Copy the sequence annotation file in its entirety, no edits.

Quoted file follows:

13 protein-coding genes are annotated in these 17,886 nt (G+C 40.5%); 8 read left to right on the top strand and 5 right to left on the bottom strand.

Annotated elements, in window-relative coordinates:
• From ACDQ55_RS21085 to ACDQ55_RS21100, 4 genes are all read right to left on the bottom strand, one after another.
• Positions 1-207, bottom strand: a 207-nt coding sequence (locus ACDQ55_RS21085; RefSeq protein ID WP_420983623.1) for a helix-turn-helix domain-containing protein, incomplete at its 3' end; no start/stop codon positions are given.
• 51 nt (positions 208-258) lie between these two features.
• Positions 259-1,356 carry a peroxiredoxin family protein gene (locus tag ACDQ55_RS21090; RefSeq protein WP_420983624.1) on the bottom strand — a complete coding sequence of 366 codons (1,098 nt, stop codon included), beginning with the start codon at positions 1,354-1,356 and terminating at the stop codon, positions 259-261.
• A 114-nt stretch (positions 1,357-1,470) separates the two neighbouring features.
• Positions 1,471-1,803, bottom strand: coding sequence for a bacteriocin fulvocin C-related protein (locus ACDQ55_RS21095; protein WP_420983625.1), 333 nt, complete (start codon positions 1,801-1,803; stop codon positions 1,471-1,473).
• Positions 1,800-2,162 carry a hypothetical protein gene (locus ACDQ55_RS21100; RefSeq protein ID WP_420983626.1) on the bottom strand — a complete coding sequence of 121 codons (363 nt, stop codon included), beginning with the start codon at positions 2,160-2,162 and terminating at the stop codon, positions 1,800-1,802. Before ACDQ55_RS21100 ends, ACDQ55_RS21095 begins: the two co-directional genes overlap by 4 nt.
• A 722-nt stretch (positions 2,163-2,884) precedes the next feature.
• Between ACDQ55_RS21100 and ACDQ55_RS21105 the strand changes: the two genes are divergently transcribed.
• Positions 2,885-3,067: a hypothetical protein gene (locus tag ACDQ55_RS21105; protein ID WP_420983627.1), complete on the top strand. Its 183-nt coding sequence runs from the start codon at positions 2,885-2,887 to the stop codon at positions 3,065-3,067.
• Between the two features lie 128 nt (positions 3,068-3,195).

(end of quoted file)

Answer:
13 protein-coding genes are annotated in these 17,886 nt (G+C 40.5%); 8 read left to right on the top strand and 5 right to left on the bottom strand.

Annotated elements, in window-relative coordinates:
• From ACDQ55_RS21085 to ACDQ55_RS21100, 4 genes are all read right to left on the bottom strand, one after another.
• Positions 1-207, bottom strand: a 207-nt coding sequence (locus ACDQ55_RS21085; RefSeq protein ID WP_420983623.1) for a helix-turn-helix domain-containing protein, incomplete at its 3' end; no start/stop codon positions are given.
• 51 nt (positions 208-258) lie between these two features.
• Positions 259-1,356 carry a peroxiredoxin family protein gene (locus tag ACDQ55_RS21090; RefSeq protein WP_420983624.1) on the bottom strand — a complete coding sequence of 366 codons (1,098 nt, stop codon included), beginning with the start codon at positions 1,354-1,356 and terminating at the stop codon, positions 259-261.
• A 114-nt stretch (positions 1,357-1,470) separates the two neighbouring features.
• Positions 1,471-1,803, bottom strand: coding sequence for a bacteriocin fulvocin C-related protein (locus ACDQ55_RS21095; protein WP_420983625.1), 333 nt, complete (start codon positions 1,801-1,803; stop codon positions 1,471-1,473).
• Positions 1,800-2,162 carry a hypothetical protein gene (locus ACDQ55_RS21100; RefSeq protein ID WP_420983626.1) on the bottom strand — a complete coding sequence of 121 codons (363 nt, stop codon included), beginning with the start codon at positions 2,160-2,162 and terminating at the stop codon, positions 1,800-1,802. Before ACDQ55_RS21100 ends, ACDQ55_RS21095 begins: the two co-directional genes overlap by 4 nt.
• A 722-nt stretch (positions 2,163-2,884) precedes the next feature.
• Between ACDQ55_RS21100 and ACDQ55_RS21105 the strand changes: the two genes are divergently transcribed.
• Positions 2,885-3,067: a hypothetical protein gene (locus tag ACDQ55_RS21105; protein ID WP_420983627.1), complete on the top strand. Its 183-nt coding sequence runs from the start codon at positions 2,885-2,887 to the stop codon at positions 3,065-3,067.
• Between the two features lie 128 nt (positions 3,068-3,195).